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Australian Geographic Travel
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King parrot
The only Australian parrots with a completely red head are male Australian King-Parrots. The only difference between males and females is that females have green heads and breasts. Both the male and female have a red belly and a green back. Their wings and long tails are also green. Most of the time, king parrots are found in pairs or family groups.
Glossy Black Cockatoo
Glossy Black-Cockatoos live mostly in eastern Australia, from south-eastern Queensland to eastern Victoria. There is also a small population on Kangaroo Island in South Australia, which is a long way to the west. One common name for this species is the Casuarina Cockatoo, which comes from the fact that the birds like to eat the seeds of the casuarina tree. They pull the seed pods off the tree and tear them open with their strong bills to get the seeds.
White-naped Honeyeater
The White-naped Honeyeater is a small honeyeater with a short, thin bill. It has a black cap, a white band across the back of the neck that doesn't reach the eye, and a bright orange crescent above the eye. The sides of the breast and flanks are a washed grey-brown color, and the underside is white. Young birds don't have a black cap, and their white napes aren't as bright or are missing. It travels in large groups, often with other honeyeaters, and gathers in smaller groups to eat.
Yellow-tailed Black-Cockatoo
The Yellow-tailed Black-Cockatoo is a big bird with a yellow tail. It is easy to spot because it has mostly black feathers with yellow edges that aren't visible from far away. It has a yellow patch on its cheek and strips of yellow on its tail. The female has a larger yellow patch on her cheek, a pale grey eye ring (the male's is pink), a white upper bill (the male's is grey-black), and black spots on her yellow tail panels.
Forty-spotted Pardalote
Small, greenish bird that only lives in a small part of Tasmania. Mostly grayish-green. There are clear white spots on the black wings. Adults have yellow faces, but young ones don't. Make sure to tell the difference between We saw Pardalote (which is more boldly marked on the back and more spotted on the crown). Only found in parts of Tasmania's dry forest. Almost only eats manna gum (Eucalyptus viminalis) and is usually only seen where old trees with hollows for nesting are present.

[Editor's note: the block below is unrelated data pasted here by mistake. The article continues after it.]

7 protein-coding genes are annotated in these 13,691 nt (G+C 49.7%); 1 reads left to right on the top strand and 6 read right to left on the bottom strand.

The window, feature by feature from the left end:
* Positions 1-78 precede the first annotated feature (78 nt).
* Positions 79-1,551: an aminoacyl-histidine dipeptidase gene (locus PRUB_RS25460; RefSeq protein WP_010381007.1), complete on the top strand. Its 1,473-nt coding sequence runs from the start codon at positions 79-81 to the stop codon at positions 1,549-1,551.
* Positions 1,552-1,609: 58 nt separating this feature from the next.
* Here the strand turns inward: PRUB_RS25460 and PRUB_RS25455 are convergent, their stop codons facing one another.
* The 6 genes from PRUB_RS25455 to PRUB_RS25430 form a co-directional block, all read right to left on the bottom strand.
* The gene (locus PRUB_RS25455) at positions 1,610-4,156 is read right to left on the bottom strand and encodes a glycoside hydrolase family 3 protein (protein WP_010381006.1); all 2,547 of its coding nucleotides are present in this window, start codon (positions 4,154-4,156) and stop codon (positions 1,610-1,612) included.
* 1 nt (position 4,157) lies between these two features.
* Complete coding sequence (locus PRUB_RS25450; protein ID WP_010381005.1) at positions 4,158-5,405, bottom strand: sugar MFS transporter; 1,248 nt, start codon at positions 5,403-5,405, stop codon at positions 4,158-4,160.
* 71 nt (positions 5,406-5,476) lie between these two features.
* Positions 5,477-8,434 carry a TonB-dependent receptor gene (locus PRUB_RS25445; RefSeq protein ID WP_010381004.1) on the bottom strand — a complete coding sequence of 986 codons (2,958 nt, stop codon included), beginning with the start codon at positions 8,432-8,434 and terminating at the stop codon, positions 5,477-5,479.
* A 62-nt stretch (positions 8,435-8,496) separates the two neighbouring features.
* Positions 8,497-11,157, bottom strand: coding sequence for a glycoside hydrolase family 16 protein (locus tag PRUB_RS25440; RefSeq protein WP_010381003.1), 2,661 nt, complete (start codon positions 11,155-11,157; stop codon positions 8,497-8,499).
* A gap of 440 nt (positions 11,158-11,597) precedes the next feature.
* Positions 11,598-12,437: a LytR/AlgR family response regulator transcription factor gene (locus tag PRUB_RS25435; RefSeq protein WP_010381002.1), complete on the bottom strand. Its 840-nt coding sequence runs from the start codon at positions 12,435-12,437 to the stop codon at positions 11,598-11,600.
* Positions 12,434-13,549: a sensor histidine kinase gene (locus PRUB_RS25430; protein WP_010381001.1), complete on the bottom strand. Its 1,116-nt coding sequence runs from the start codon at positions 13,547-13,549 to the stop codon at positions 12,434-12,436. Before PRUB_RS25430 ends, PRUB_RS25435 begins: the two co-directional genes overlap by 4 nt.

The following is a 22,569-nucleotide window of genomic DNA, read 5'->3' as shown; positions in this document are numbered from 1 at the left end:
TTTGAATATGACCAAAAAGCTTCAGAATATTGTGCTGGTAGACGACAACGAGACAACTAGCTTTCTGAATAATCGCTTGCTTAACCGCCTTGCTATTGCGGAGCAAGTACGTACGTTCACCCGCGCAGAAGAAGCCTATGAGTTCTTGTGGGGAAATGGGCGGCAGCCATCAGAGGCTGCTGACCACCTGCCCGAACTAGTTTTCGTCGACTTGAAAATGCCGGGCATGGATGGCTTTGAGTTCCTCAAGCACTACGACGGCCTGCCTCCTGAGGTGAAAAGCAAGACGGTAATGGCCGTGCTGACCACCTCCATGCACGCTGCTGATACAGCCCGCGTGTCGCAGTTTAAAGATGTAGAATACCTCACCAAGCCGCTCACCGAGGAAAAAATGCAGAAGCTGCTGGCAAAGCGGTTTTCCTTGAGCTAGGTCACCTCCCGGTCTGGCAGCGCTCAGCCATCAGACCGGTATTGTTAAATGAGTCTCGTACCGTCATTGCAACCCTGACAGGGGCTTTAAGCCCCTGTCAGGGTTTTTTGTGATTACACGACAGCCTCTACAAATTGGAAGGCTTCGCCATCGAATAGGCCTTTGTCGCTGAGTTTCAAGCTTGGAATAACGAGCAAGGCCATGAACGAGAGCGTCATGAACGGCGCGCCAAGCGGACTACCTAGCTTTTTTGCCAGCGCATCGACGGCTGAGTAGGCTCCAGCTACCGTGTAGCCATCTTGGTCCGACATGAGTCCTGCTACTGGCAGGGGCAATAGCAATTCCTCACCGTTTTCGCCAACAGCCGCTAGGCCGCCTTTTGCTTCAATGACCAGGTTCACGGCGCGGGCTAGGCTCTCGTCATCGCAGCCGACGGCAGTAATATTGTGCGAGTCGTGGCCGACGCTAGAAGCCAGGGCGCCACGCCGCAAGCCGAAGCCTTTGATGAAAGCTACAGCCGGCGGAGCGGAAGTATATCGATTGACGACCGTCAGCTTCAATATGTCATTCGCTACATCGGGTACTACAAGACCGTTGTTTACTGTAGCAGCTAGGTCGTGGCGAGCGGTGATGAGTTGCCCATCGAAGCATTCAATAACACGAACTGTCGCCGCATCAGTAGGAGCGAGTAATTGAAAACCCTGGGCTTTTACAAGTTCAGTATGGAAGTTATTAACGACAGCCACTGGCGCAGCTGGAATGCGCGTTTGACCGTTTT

Red-capped Robin
A small robin from Australia. Males are black on top, with black heads and chins, and their breasts and front crowns are bright scarlet. Black folded wing with many white panels. The female is brown on top and white on the bottom. Her forehead has a hint of red, and her darker wings have pale panels. This robin can be found in a lot of inland Australia. It usually lives alone or in pairs in more dry places than other robins in its genus. Like most Australian robins, it hunts by picking food off the ground.
Australia's Mallee Ringneck
Australia's Mallee Ringneck is a breed of parrot that has been kept as a pet for a long time and has a lot of history. It is one of the most interesting and unique parrot breeds out there. Their beautiful looks and wide range of colors, along with their silly and often sweet personalities, make them a joy to be around. This species, which is sometimes called the "28 parrots," has a few different breeds, each of which has its own unique traits.
Golden Bosuns
This beautiful seabird is found from the western Pacific to the Caribbean. It is a bit smaller than the red-tailed tropicbird. But Christmas Island is home to a unique subspecies with feathers that look like gold. This bird is called the golden bosun by the people who live there. Golden bosuns hunt fish and squid at sea by diving into the water.
White-bellied Sea-Eagle
Huge gray and white raptor that flies with strong V-shaped wings. In flight, look for the black and white pattern on the underside of the wings and the short tail. The young bird is much darker, and it can be hard to tell it apart from a Wedge-tailed Eagle, but the tail is mostly white and not very long. Most often found along coasts, estuaries, and other bodies of water.
Grey Goshawk
The Grey Goshawk comes in two different colors, grey and white. They were once thought to be two different species until a mixed pair was seen nesting together. When this happens, the babies are usually either grey or white, like their parents, and it is very rare for them to be a different color. These young birds usually eat mammals, like rabbits, possums, and bats, as well as other birds. The male usually catches the mammals, but the female feeds them to the young.

Australia’s unique flora and fauna are like no other and we recognise our role in the importance of conserving them and travelling responsibly. Incorporated in our trips are highly engaging nature and wildlife experiences that support local conservation efforts, including ethical wildlife encounters and hands-on conservation activities, and more. When you travel with us you also give back to the Australian Geographic Society, the charity at the heart of Australian Geographic. Every year a portion of the proceeds is used to support explorers, scientists, researchers, ecologists, and environmentalists. In this way, your trip helps sustain the wonderful places, fauna, flora, people, and cultures you’ll experience. Also, across many of our trips, we work with local researchers, environmentalists, and conservationists on citizen science projects that contribute to valuable research being done in wild and remote areas.

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